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Haiti Is Courageous

Haiti Is Courageous

The international press diffuses a single narrative of Haiti - one of political instability, malnutrition, disease and devastation. "The poorest country in the Western hemisphere" - this is how Haiti is too often described, ignoring the many layers that comprise Haitian culture and customs and make Haiti one of the most fascinating yet least understood countries in the region.

In late May, four staff from MCC’s North American advocacy offices and the Colombia-based regional policy analyst visited Haiti for one week to engage with MCC Haiti partners with the goal of strengthening MCC’s Haiti advocacy work among its New York, Ottawa, Washington, Colombia and Port-au-Prince offices. During this time they got to encounter Haiti as it is, not as the sensationalist press so often describes it. What follows are trip participants' reflections that defy the stereotypes and offer a different perspective on Haiti, not a place of desperation but a land that is verdantpassionatevibrant, and courageous.

Part 4. Haiti Is Courageous

A tree seedling at an MCC-supported tree nursery in Kristan. Ted Oswald.

A tree seedling at an MCC-supported tree nursery in Kristan. Ted Oswald.

The term courageous reverberated in my mind throughout our learning tour. It permeated each and every encounter. Even if only in small doses, it was ever-present.
 
Our time in Port-au-Prince commenced with a presentation led by Nixon Boumba, who delved into the historical background of the region. Boumba began by imparting his knowledge of Haiti’s past, characterized by periods of intermittent struggle for freedom and human rights; he fastened links between this earlier period of its settlement and its contemporary state of affairs. Through this learning session, the courage of Haiti’s inhabitants quickly revealed itself as evident: it is the only nation in the world established as a result of a successful slave uprising and active resistance to the ruling elite.

The Nèg Mawon statue, situated in Champ Mars in downtown Port-au-Prince, is a national symbol of courage and determination. It depicts a shackled slave calling others to resistance of the colonial French. Katie Cook/Hope Engaged.

The Nèg Mawon statue, situated in Champ Mars in downtown Port-au-Prince, is a national symbol of courage and determination. It depicts a shackled slave calling others to resistance of the colonial French. Katie Cook/Hope Engaged.

The courage exhibited in this bygone era of overtly violent struggle pervades the landscape of ongoing struggles within Haiti’s borders. We interacted with numerous individuals who continue to fight for self-determination and who do so with a discernible firmness of purpose and intent. Examples of this determination emerged throughout the learning tour in connection with MCC's programming and partnerships, from the fight for food security and long-term reforestation projects in the Dezam region, to PAPDA’s multifaceted advocacy campaigns.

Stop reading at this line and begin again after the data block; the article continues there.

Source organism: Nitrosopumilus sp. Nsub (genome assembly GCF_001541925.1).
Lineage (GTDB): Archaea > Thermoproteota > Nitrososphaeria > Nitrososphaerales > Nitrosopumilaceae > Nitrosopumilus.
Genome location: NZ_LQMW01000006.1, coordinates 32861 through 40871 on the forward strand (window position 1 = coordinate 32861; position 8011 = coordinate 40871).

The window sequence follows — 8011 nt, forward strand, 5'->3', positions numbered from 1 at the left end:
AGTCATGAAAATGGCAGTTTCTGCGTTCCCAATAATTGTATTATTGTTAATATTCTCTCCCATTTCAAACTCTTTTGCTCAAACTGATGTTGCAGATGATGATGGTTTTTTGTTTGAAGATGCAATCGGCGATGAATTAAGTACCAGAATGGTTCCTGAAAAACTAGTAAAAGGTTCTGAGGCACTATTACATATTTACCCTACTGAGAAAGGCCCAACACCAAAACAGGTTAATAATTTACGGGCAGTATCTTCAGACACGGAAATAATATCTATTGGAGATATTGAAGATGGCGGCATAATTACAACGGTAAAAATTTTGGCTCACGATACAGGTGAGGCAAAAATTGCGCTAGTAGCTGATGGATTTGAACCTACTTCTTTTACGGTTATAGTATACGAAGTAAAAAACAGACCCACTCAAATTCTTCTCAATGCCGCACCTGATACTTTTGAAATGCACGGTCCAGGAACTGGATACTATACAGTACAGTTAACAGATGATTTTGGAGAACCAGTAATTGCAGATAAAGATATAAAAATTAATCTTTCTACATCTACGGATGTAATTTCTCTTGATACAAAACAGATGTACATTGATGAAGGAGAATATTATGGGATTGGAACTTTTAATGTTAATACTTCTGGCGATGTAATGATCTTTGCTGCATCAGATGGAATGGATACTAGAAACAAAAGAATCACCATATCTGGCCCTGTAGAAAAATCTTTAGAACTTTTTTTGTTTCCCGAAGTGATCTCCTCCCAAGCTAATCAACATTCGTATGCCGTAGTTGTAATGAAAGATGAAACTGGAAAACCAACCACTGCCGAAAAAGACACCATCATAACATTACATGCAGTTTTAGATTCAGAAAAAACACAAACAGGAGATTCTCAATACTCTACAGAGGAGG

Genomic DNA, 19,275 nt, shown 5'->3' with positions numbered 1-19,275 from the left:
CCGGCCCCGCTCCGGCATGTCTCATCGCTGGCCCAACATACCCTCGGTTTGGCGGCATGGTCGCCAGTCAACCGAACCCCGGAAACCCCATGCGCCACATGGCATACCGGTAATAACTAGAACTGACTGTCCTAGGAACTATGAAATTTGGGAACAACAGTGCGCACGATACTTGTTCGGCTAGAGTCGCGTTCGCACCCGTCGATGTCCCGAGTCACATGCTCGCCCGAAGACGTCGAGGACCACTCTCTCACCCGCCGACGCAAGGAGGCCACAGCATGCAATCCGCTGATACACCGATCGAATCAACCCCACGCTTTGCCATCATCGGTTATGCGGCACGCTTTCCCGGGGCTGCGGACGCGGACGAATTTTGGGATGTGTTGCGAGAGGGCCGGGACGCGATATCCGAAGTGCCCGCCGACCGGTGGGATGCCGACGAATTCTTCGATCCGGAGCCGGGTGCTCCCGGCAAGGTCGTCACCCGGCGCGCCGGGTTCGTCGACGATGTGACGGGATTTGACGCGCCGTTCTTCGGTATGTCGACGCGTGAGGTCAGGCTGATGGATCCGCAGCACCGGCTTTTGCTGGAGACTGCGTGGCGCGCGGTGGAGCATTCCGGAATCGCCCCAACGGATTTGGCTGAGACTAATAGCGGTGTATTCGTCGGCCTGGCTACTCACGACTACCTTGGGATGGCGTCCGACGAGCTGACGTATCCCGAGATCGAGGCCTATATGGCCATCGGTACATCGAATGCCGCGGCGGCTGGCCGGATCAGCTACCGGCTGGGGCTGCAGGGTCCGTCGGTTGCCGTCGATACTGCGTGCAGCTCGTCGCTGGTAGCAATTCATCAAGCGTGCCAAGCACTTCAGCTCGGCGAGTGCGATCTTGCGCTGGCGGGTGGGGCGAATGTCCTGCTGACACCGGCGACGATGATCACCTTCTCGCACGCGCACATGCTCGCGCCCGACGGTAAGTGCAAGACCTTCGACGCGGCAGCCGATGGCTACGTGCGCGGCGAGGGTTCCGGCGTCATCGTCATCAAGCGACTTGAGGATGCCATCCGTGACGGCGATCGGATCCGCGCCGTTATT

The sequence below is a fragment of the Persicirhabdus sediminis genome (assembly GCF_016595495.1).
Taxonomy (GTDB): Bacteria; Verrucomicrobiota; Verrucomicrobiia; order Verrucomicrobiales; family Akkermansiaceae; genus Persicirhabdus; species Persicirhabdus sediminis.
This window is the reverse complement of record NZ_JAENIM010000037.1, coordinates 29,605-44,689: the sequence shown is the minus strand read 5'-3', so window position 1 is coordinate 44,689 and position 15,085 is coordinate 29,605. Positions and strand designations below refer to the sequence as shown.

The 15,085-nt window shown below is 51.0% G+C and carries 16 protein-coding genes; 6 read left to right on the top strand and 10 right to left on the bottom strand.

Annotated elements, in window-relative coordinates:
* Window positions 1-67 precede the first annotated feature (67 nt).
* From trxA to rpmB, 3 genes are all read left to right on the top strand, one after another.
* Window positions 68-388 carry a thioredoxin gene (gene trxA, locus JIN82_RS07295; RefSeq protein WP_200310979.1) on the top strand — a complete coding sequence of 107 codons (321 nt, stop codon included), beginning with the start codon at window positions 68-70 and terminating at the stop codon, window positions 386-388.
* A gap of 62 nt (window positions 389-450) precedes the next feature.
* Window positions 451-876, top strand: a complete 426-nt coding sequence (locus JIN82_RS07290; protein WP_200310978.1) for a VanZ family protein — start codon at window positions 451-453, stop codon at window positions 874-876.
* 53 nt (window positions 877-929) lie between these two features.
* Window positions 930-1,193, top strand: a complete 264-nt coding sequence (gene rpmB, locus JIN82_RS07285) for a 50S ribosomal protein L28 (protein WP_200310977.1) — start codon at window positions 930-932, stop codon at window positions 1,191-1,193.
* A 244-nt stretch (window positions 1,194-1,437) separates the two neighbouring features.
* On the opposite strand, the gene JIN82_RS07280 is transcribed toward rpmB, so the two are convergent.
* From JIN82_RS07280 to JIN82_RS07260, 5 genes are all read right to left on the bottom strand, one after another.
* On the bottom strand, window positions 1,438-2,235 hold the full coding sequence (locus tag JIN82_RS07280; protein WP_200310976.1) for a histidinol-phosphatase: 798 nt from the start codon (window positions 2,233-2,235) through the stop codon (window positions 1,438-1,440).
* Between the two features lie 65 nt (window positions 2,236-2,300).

Nixon Boumba (right) teaches on Haitian history at the MCC Haiti office. Anna Vogt

Nixon Boumba (right) teaches on Haitian history at the MCC Haiti office. Anna Vogt

For me, one of the most inspiring illustrations of Haitian courage surfaced in discussions with Pierre Esperance of the National Human Rights Defense Network (RNDDH), an organization dedicated to the monitoring, education, and promotion of human rights in Haiti. On the afternoon of our visit, elections constituted the core of the conversation. In the context of a politically unstable region, RNDDH detailed the manner in which they acted as observers for the electoral process which included mayoral, legislative, and presidential elections in 2015. As a result of the fraud and corruption they detected, RNDDH joined other civil society groups in requesting an investigation be conducted by a verification commission. The commission’s ensuing report recommended the elections be rerun so the Haitian people can participate in a fairer electoral process. 
 
Working in the field of advocacy repeatedly reminds me that fighting for political change in any context requires great perseverance. This endeavor in Haiti seems particularly daunting given its history, and yet Haitians like Esperance exhibit their diligence, strength, and determination in continuing to advocate for the long-term goal of building just institutions and political stability – one small victory at a time.

View of Port-au-Prince from Kenscoff. Ted Oswald

View of Port-au-Prince from Kenscoff. Ted Oswald

Kati Garrison is Program and Advocacy Associate at the MCC UN Office.

GOAL! : Playing Soccer for Peace in Haiti’s Largest Slum

GOAL! : Playing Soccer for Peace in Haiti’s Largest Slum

Haiti Is Passionate

Haiti Is Passionate